Imperial Japan's World War Two
1931-1945

By Werner Gruhl

        Gruhl's narrative makes clear why Japan's World War II aggression still touches deep emotions with East Asians and Western ex-prisoners of war, and why there is justifiable sensitivity to the way modern Japan has dealt with this legacy. Knowledge of the enormity of Japan's total war is also necessary to assess the United States' and her allies' policies toward Japan, and their reactions to its actions, extending from Manchuria in 1931 to Hiroshima in 1945. Gruhl takes the view that World War II started in 1931 when Japan, crowded and poor in raw materials but with a sense of military invincibility, saw empire as her salvation and invaded China.

        Japan's imperial regime had volatile ambitions but limited resources, thus encouraging them to unleash a particularly brutal offensive against the people of Asia and surrounding ocean islands. Their 1931 to 1945 invasion and policies further added to Asia's pre-war woes, particularly in China, by badly disrupting marginal economies, leading to famines and epidemics. Altogether, the victims of Japan's World War Two aggression took many forms and were massive in number.

        Gruhl offers a survey and synthesis of the historical literature and documentation, statistical data, as well as personnel interviews and first hand accounts to provide a comprehensive overview analysis. The sequence of diplomatic and military events leading to Pearl Harbor, as well as well as those leading to the U.S. decision to drop the atomic bomb are explored here as well as Japan's war crimes and post war revisionist/apologist views regarding them. This book will be of intense interest to Asian specialists, and those concerned with human rights in a historical context.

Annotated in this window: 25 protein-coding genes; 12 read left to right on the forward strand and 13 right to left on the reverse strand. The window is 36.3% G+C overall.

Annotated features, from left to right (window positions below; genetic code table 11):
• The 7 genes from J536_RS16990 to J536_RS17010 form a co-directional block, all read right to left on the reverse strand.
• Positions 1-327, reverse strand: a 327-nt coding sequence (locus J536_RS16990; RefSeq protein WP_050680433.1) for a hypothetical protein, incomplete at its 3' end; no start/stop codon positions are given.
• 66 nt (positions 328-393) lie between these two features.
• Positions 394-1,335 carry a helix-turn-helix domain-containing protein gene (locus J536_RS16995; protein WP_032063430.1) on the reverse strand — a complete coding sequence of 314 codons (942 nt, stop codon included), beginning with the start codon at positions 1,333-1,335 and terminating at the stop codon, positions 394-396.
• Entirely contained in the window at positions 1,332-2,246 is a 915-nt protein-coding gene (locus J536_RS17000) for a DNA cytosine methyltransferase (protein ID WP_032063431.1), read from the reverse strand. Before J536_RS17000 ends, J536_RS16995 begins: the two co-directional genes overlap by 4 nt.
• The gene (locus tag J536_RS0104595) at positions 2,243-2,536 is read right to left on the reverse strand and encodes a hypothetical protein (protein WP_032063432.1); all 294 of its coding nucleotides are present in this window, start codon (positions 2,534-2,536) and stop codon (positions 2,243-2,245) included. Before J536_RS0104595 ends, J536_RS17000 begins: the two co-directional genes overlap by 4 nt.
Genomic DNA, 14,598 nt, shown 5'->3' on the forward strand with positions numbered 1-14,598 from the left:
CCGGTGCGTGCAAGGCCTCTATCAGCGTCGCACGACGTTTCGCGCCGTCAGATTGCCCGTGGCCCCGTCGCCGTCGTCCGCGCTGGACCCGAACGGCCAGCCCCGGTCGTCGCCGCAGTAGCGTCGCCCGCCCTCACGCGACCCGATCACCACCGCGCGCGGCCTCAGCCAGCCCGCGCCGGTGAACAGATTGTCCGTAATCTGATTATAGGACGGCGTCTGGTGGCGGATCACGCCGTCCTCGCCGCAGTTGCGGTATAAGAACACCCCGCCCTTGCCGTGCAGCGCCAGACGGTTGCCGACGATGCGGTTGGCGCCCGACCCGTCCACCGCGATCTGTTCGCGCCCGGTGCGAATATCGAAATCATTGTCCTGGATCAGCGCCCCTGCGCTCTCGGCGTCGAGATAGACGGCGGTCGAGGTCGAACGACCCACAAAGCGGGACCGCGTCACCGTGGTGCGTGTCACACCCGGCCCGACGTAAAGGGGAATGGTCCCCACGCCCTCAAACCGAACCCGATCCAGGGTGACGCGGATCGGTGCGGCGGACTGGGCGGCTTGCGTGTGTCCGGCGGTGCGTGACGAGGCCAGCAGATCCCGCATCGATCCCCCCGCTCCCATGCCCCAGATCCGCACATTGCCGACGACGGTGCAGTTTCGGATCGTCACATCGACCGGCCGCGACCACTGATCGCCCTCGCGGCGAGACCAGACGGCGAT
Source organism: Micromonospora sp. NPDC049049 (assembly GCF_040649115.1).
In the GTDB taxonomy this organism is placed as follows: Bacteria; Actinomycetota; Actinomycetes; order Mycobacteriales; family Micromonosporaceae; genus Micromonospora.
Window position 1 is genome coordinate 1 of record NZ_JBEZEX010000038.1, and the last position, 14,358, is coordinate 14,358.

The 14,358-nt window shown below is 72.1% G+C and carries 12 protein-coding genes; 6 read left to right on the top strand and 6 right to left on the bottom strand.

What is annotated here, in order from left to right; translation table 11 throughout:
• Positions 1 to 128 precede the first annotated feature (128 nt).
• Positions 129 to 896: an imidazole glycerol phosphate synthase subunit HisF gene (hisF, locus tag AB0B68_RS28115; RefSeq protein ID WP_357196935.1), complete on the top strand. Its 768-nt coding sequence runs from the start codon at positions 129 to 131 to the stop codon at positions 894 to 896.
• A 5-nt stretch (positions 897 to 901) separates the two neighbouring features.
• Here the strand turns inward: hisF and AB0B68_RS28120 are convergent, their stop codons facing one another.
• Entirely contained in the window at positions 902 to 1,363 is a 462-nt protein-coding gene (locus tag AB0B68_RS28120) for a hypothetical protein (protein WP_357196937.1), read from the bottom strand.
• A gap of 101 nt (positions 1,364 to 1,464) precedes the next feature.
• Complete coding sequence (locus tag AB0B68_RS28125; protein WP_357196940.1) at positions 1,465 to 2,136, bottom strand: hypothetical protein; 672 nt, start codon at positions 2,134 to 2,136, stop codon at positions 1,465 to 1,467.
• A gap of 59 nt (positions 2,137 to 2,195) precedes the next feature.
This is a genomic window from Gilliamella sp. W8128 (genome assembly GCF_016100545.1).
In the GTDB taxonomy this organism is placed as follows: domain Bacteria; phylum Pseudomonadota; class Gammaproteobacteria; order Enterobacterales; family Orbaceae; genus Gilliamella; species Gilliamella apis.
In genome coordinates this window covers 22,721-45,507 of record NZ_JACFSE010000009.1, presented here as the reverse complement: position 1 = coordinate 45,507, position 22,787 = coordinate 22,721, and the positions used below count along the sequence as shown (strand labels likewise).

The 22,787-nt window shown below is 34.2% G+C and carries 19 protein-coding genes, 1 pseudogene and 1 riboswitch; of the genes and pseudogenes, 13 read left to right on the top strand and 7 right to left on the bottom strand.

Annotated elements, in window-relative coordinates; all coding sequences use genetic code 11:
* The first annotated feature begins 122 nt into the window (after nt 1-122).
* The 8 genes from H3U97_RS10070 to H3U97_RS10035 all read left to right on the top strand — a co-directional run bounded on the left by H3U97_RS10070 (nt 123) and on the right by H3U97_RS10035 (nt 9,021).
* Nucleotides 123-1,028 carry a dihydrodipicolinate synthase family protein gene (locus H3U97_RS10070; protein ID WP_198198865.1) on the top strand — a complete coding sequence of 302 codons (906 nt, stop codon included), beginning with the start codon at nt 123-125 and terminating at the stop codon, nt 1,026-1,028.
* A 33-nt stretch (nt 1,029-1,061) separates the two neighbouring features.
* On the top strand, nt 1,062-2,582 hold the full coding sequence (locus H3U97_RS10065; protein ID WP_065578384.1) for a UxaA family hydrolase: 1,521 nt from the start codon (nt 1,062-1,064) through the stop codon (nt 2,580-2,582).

Werner Gruhl is former chief of NASA's Cost and Economic Analysis Branch with a lifetime interest in study of the First and Second World Wars.



Contents

Introduction

Acknowledgments

1. Remembrance: The Matter of Representation in WWII Historiography

2. War Victims and Statistics

3. War and Peace and Imperial Japan

4. The Stage for Tragedy (Battles in China 1931-1941 & U.S. Reaction)

5. The Expanded Stage for Tragedy (Battles in China, S.E. Asia & Pacific, 1942-45)

6. Violent Death in China

7. Violent Death in Southeast Asia and the Indian and Pacific Islands

8. Forced Laborers, Refugees, and Privation Victims

9. The Raped, Tortured, Prisoners, and the Horrific Total

10. Devastation

11. China's Plight and Contribution to Allied Victory

12. Responsibility for War And War Crimes

13. The Bombs of August: Hiroshima and Nagasaki in Perspective

14. Conclusion

Bibliography

Index



Maps

World Map of Axis Conquests

China Map with Major Battles and Events, 1931-1941

Asian-Pacific Theater Map and Events, 1931-1945

China Map with Major Battles and Events, 1942-1945



Tables & Figures

1. Comparison of Casualty Estimates

2. Comparison of Casualty Estimates, Continued

3. Measuring Axis Aggression, and World War II Cost in Lives

4. Military and Civilian Deaths, and Military Forces

5. Chinese Death Toll, 1931-1945

6. Understanding Famine & Disease Deaths

7. Allied Asian-Pacific War Deaths by Cause, and by State

8. Allied Asian-Pacific War Severely Affected Casualties

9. Japanese Casualties

10. Cities, Villages, and Populations Sacrificed to the War

11. Cost of Battles in Defense of China, and Chinese Resolute Actions or Victories against the Japanese

12. Lives Taken in Previous Wars & Colonization

13. "The whole goddamn war was a horrible thing," and Lives Spared by the A-Bomb

14. Hiroshima and Nagasaki in Perspective

15. War Crimes Trials

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254 pages

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Copyright © 2006 Werner Gruhl